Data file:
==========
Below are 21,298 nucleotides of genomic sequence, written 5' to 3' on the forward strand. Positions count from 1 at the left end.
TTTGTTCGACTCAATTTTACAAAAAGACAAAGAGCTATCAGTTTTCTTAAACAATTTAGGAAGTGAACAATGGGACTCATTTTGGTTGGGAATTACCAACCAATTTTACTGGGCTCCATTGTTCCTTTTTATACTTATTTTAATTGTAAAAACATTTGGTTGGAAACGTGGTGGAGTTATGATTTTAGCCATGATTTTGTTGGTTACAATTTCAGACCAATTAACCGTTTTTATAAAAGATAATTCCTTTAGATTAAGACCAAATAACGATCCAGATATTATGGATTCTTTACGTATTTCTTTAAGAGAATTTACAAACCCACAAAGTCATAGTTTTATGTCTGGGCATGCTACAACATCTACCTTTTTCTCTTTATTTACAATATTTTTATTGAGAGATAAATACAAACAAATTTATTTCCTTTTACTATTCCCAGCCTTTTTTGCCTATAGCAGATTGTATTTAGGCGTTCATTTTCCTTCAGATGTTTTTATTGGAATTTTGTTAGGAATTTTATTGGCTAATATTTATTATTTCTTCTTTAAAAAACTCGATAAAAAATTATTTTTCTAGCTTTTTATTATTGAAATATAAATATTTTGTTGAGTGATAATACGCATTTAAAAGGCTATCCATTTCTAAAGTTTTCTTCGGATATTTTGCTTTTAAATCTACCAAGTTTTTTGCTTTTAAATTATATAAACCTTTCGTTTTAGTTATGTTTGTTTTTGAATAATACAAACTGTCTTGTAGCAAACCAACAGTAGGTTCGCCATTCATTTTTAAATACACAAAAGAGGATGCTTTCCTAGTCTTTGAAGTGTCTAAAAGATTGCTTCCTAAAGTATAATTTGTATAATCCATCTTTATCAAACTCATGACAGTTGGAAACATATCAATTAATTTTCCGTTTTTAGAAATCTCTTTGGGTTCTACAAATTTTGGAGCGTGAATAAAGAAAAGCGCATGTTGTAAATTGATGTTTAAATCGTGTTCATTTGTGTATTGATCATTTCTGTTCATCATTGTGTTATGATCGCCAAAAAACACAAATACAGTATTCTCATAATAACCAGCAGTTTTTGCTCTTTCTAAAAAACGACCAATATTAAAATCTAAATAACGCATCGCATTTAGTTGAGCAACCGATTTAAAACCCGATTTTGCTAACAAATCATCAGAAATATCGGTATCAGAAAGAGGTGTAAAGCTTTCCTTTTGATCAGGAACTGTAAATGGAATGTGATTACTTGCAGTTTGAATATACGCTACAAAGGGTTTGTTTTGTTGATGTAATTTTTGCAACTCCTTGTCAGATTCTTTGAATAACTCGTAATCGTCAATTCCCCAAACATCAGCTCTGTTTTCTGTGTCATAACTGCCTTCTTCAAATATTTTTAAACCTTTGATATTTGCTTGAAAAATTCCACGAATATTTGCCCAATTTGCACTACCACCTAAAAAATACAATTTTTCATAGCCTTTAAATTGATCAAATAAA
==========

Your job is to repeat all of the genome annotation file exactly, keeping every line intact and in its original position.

Below are 21,298 nucleotides of genomic sequence, written 5' to 3' on the forward strand. Positions count from 1 at the left end.
TTTGTTCGACTCAATTTTACAAAAAGACAAAGAGCTATCAGTTTTCTTAAACAATTTAGGAAGTGAACAATGGGACTCATTTTGGTTGGGAATTACCAACCAATTTTACTGGGCTCCATTGTTCCTTTTTATACTTATTTTAATTGTAAAAACATTTGGTTGGAAACGTGGTGGAGTTATGATTTTAGCCATGATTTTGTTGGTTACAATTTCAGACCAATTAACCGTTTTTATAAAAGATAATTCCTTTAGATTAAGACCAAATAACGATCCAGATATTATGGATTCTTTACGTATTTCTTTAAGAGAATTTACAAACCCACAAAGTCATAGTTTTATGTCTGGGCATGCTACAACATCTACCTTTTTCTCTTTATTTACAATATTTTTATTGAGAGATAAATACAAACAAATTTATTTCCTTTTACTATTCCCAGCCTTTTTTGCCTATAGCAGATTGTATTTAGGCGTTCATTTTCCTTCAGATGTTTTTATTGGAATTTTGTTAGGAATTTTATTGGCTAATATTTATTATTTCTTCTTTAAAAAACTCGATAAAAAATTATTTTTCTAGCTTTTTATTATTGAAATATAAATATTTTGTTGAGTGATAATACGCATTTAAAAGGCTATCCATTTCTAAAGTTTTCTTCGGATATTTTGCTTTTAAATCTACCAAGTTTTTTGCTTTTAAATTATATAAACCTTTCGTTTTAGTTATGTTTGTTTTTGAATAATACAAACTGTCTTGTAGCAAACCAACAGTAGGTTCGCCATTCATTTTTAAATACACAAAAGAGGATGCTTTCCTAGTCTTTGAAGTGTCTAAAAGATTGCTTCCTAAAGTATAATTTGTATAATCCATCTTTATCAAACTCATGACAGTTGGAAACATATCAATTAATTTTCCGTTTTTAGAAATCTCTTTGGGTTCTACAAATTTTGGAGCGTGAATAAAGAAAAGCGCATGTTGTAAATTGATGTTTAAATCGTGTTCATTTGTGTATTGATCATTTCTGTTCATCATTGTGTTATGATCGCCAAAAAACACAAATACAGTATTCTCATAATAACCAGCAGTTTTTGCTCTTTCTAAAAAACGACCAATATTAAAATCTAAATAACGCATCGCATTTAGTTGAGCAACCGATTTAAAACCCGATTTTGCTAACAAATCATCAGAAATATCGGTATCAGAAAGAGGTGTAAAGCTTTCCTTTTGATCAGGAACTGTAAATGGAATGTGATTACTTGCAGTTTGAATATACGCTACAAAGGGTTTGTTTTGTTGATGTAATTTTTGCAACTCCTTGTCAGATTCTTTGAATAACTCGTAATCGTCAATTCCCCAAACATCAGCTCTGTTTTCTGTGTCATAACTGCCTTCTTCAAATATTTTTAAACCTTTGATATTTGCTTGAAAAATTCCACGAATATTTGCCCAATTTGCACTACCACCTAAAAAATACAATTTTTCATAGCCTTTAAATTGATCAAATAAA